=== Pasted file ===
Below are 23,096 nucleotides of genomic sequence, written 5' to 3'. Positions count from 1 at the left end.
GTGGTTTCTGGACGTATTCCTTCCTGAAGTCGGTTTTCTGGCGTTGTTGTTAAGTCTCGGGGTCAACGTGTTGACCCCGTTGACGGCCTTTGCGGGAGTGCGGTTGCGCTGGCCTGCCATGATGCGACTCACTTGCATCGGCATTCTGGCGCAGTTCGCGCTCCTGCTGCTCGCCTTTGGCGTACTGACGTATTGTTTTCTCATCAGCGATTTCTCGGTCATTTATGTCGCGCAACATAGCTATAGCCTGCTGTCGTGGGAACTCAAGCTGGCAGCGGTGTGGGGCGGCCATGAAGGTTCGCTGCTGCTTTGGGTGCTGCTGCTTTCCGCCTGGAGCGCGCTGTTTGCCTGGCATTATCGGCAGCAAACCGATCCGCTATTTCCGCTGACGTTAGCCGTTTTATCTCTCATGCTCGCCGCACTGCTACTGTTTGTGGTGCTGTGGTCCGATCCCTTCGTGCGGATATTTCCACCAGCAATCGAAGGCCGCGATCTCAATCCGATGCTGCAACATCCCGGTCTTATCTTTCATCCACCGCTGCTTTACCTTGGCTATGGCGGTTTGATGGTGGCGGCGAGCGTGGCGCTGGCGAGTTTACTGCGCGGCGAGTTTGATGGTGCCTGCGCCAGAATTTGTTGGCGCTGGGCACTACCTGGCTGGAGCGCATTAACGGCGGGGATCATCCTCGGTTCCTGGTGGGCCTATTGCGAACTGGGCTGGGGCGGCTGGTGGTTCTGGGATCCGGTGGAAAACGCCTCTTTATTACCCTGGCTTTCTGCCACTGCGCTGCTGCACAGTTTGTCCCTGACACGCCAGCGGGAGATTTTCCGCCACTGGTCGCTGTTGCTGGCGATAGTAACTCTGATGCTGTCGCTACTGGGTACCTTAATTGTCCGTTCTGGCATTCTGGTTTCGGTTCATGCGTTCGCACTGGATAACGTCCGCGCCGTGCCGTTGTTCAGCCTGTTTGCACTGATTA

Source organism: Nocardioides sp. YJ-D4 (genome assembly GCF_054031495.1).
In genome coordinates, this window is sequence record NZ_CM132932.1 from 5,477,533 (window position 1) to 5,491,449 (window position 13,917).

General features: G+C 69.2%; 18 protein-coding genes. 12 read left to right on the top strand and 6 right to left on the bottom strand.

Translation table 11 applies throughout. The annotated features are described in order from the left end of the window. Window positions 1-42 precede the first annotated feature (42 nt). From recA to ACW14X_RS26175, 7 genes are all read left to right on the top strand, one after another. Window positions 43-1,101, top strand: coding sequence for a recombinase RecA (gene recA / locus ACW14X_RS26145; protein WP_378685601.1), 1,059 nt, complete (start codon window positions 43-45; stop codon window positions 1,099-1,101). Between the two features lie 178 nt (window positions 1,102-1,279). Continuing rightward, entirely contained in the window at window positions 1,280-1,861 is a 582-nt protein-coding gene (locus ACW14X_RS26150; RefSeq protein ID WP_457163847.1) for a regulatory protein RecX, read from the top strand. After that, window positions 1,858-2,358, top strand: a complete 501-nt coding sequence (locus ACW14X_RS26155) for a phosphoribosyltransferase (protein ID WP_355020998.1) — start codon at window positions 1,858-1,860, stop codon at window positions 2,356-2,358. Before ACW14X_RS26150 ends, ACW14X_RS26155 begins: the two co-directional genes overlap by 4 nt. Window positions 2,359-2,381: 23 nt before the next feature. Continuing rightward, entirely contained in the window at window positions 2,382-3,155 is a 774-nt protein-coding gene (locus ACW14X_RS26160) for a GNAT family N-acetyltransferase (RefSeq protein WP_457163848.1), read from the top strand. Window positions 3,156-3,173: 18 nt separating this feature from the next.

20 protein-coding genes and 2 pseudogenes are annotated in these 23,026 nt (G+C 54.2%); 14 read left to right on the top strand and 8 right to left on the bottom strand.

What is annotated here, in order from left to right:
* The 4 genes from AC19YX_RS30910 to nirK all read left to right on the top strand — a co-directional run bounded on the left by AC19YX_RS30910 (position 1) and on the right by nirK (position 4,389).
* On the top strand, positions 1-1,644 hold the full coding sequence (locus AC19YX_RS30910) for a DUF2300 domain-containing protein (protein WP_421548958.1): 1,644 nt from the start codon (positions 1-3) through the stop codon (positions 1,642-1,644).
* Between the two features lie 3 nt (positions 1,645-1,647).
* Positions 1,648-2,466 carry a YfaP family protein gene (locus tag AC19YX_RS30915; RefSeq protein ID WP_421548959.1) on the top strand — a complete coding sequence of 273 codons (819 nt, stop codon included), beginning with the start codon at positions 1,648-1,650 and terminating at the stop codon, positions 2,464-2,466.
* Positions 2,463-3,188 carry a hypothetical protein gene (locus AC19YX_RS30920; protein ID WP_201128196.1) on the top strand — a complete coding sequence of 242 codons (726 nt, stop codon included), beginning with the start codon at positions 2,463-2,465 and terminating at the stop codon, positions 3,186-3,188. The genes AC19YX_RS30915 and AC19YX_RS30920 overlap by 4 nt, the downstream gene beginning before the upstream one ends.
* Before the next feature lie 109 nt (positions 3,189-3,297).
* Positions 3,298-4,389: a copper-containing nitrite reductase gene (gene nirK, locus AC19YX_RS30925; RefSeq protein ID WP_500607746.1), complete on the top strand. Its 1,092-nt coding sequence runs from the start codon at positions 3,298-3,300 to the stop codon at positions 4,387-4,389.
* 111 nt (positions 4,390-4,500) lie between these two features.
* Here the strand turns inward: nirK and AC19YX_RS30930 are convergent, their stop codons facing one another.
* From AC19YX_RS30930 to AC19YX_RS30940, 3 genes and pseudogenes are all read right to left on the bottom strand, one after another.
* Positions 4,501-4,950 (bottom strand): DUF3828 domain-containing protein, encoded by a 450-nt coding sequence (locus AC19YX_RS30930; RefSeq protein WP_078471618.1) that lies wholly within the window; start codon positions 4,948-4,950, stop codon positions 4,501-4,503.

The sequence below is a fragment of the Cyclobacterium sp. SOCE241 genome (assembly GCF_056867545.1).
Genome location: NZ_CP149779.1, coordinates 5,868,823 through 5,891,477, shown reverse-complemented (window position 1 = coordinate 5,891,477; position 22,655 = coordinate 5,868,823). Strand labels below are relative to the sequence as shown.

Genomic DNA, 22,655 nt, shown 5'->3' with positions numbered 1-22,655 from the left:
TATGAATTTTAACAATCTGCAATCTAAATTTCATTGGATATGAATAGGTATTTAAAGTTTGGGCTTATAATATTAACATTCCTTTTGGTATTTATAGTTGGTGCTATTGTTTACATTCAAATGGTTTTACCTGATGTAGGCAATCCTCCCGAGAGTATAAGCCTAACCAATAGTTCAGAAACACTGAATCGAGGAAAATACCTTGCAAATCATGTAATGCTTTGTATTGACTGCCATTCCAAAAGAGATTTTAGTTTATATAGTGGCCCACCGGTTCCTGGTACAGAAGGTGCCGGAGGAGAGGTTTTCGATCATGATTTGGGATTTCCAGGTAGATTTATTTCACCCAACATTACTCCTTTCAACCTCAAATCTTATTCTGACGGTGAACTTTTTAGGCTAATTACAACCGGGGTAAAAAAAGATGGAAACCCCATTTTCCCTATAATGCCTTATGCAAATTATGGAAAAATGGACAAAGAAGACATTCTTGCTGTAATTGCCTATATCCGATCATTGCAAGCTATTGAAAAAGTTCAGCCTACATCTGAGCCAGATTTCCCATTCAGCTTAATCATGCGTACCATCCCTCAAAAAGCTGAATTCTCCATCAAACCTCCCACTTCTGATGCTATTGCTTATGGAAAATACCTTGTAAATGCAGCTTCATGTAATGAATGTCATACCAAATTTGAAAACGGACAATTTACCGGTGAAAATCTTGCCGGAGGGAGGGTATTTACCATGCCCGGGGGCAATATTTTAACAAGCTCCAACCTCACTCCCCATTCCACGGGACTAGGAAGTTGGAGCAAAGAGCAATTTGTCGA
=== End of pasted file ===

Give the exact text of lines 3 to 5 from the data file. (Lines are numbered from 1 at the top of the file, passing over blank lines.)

Source organism: Nocardioides sp. YJ-D4 (genome assembly GCF_054031495.1).
In genome coordinates, this window is sequence record NZ_CM132932.1 from 5,477,533 (window position 1) to 5,491,449 (window position 13,917).

General features: G+C 69.2%; 18 protein-coding genes. 12 read left to right on the top strand and 6 right to left on the bottom strand.